Second, Exxon contends that "good faith," not arbitrability, is the relevant issue. Although good faith may be a relevant consideration, the standard for determining whether a particular refusal to arbitrate violates section 8(a)(5) remains whether the employer's conduct is "tantamount to a wholesale repudiation," Velan Valve, 316 N.L.R.B. at 1274, or constitutes a "unilateral modification" of the collective bargaining agreement "by imposing a non-contractual condition that [the employer] would arbitrate only those grievances that it decided should go to arbitration." 3 State Contractors, Inc., 306 N.L.R.B. 711, 715 (1992). This is the standard that the Board applied. Exxon's contention that it was misled by Velan Valve as to the standards for Board intervention for refusals to arbitrate is unpersuasive because, as the Board discussed, Exxon's refusal to arbitrate three grievances on a variety of grounds in an end-game situation is quite different than the employer's decision in Velan Valve not to arbitrate a single grievance on a single procedural ground. Amalgamated Clothing Workers v. NLRB, 343 F.2d 329 (D.C. Cir. 1965), cited by Exxon, did not involve an abandonment of the arbitration provisions of the CBA, but instead the employer, based on erroneous legal advice, refused to arbitrate a single grievance unless the union dropped parallel unfair labor practice charges. Exxon's reliance on Microimage Display v. NLRB, 924 F.2d 245 (D.C. Cir. 1991), is equally unavailing because the Board found that the employer never refused to arbitrate the particular grievance. See id. at 250.

Third, Exxon contends that the disputed grievances were not arbitrable under the CBA. Although Exxon correctly states that "a party cannot be forced to arbitrate the arbitrability question," Litton Fin., 503 U.S. at 208-09, courts construe arbitration clauses broadly, resolving doubts in favor of coverage. United Steelworkers v. Warrior & Gulf Navigation Co., 363 U.S. 574, 582-83 (1960). Exxon invokes Article 5 of the CBA and the waiver of claims provision in the November Agreement to maintain that the grievances were not substantively arbitrable. Neither provision, however, is a clear statement excluding any of the subjects raised by the three grievances from arbitration, see AT&T Technologies, Inc. v. Communications Workers, 475 U.S. 643, 650 (1986), and Exxon presented no evidence that the language in Article 5 was intended to give it the unfettered right to convert employee accounts to a different company without bargaining.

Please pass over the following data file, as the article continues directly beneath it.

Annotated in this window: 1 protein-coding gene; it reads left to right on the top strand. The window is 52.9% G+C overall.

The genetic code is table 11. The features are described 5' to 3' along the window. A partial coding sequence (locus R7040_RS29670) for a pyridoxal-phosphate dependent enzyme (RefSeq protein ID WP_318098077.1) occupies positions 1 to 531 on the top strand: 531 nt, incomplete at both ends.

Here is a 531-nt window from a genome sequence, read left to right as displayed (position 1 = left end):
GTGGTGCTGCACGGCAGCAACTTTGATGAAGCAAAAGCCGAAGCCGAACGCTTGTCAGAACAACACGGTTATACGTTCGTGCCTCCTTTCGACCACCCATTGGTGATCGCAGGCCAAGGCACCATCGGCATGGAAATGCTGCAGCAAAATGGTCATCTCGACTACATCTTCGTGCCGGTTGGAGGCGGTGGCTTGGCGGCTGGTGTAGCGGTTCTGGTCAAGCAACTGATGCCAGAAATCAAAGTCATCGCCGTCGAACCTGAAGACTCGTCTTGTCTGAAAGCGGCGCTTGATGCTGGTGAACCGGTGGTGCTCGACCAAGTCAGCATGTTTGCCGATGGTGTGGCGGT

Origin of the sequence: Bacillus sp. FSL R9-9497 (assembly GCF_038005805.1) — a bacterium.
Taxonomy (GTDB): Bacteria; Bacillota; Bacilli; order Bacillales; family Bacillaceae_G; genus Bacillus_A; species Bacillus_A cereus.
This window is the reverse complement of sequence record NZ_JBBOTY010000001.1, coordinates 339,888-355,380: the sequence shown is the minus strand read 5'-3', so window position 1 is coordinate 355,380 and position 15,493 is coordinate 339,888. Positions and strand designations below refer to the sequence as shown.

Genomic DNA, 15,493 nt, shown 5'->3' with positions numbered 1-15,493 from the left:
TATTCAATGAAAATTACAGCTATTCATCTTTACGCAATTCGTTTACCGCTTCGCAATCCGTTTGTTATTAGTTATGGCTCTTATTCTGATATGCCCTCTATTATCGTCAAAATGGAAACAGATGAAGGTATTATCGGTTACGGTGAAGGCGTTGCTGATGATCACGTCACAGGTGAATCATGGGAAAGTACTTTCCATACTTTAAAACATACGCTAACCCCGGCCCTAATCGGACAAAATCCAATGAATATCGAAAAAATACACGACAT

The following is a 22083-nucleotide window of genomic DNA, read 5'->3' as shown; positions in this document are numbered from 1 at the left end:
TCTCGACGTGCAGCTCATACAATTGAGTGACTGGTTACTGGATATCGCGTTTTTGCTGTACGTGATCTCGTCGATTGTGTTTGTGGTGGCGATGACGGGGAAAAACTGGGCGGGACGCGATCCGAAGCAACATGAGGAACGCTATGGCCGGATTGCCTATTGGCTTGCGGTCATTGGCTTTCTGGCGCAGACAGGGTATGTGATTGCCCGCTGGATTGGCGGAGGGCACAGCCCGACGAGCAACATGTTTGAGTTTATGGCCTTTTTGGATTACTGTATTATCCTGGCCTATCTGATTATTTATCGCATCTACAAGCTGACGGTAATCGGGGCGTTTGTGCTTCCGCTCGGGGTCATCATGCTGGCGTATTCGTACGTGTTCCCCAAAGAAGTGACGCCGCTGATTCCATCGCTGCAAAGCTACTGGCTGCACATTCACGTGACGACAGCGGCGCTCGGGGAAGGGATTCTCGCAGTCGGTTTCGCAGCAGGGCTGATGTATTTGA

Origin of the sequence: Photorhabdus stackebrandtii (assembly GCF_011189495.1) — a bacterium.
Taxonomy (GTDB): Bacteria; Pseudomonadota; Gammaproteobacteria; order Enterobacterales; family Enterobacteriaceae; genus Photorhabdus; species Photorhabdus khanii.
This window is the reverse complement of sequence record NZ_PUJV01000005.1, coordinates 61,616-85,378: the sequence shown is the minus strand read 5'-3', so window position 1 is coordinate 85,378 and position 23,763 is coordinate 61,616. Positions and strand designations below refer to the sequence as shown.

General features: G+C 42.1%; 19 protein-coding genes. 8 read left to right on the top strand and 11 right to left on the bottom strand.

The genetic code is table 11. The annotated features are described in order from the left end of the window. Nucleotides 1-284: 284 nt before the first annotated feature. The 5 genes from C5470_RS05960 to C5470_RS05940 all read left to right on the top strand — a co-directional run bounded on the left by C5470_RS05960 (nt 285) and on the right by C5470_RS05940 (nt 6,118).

Moreover, "[o]nce it is determined ... that the parties are obligated to submit the subject matter of a dispute to arbitration, `procedural' questions that grow out of the dispute and bear on its final disposition should be left to the arbitrator." John Wiley & Sons v. Livingston, 376 U.S. 543, 557 (1964); see also Howsam v. Dean Witter Reynolds, Inc., 537 U.S. 79, 84 (2002). Therefore, as the Board ruled, Exxon's objections that the three grievances were untimely under the contract, and its claims of waiver and estoppel based on the November Agreement, are properly for the arbitrator to revolve. Exxon's assertion that the grievances concerned matters that on their face are of no consequence, and therefore were brought in bad faith, requires no response. See AT&T Technologies, 475 U.S. at 649-50.

Finally, Exxon contends that it did not receive a fair hearing for two reasons, neither of which has merit. To the extent Exxon claims the ALJ excluded evidence of its good faith, Exxon has not met its burden of demonstrating prejudice, see Desert Hospital v. NLRB, 91 F.3d 187, 190 (D.C. Cir. 1996). The ALJ made clear at the hearing that he would rule based solely upon the parties' written correspondence after the grievances were filed. In limiting the period during which Exxon's good faith was relevant, the ALJ reasonably exercised his discretion to exclude Exxon's evidence that related to its claims of waiver and estoppel, which, as discussed, are for the arbitrator to resolve. See Food Stores Employees Union, Local 347 v. NLRB, 422 F.2d 685, 692 (D.C. Cir. 1969). Exxon's other objection, that the ALJ prohibited it from adequately testing DeFreece's credibility, is belied by the record, for the ALJ allowed Exxon to test DeFreece's credibility on the only issue as to which it was relevant, the section 10(b) claim.

Accordingly, we deny the petition for review and grant the Board's cross-application for enforcement of its Order.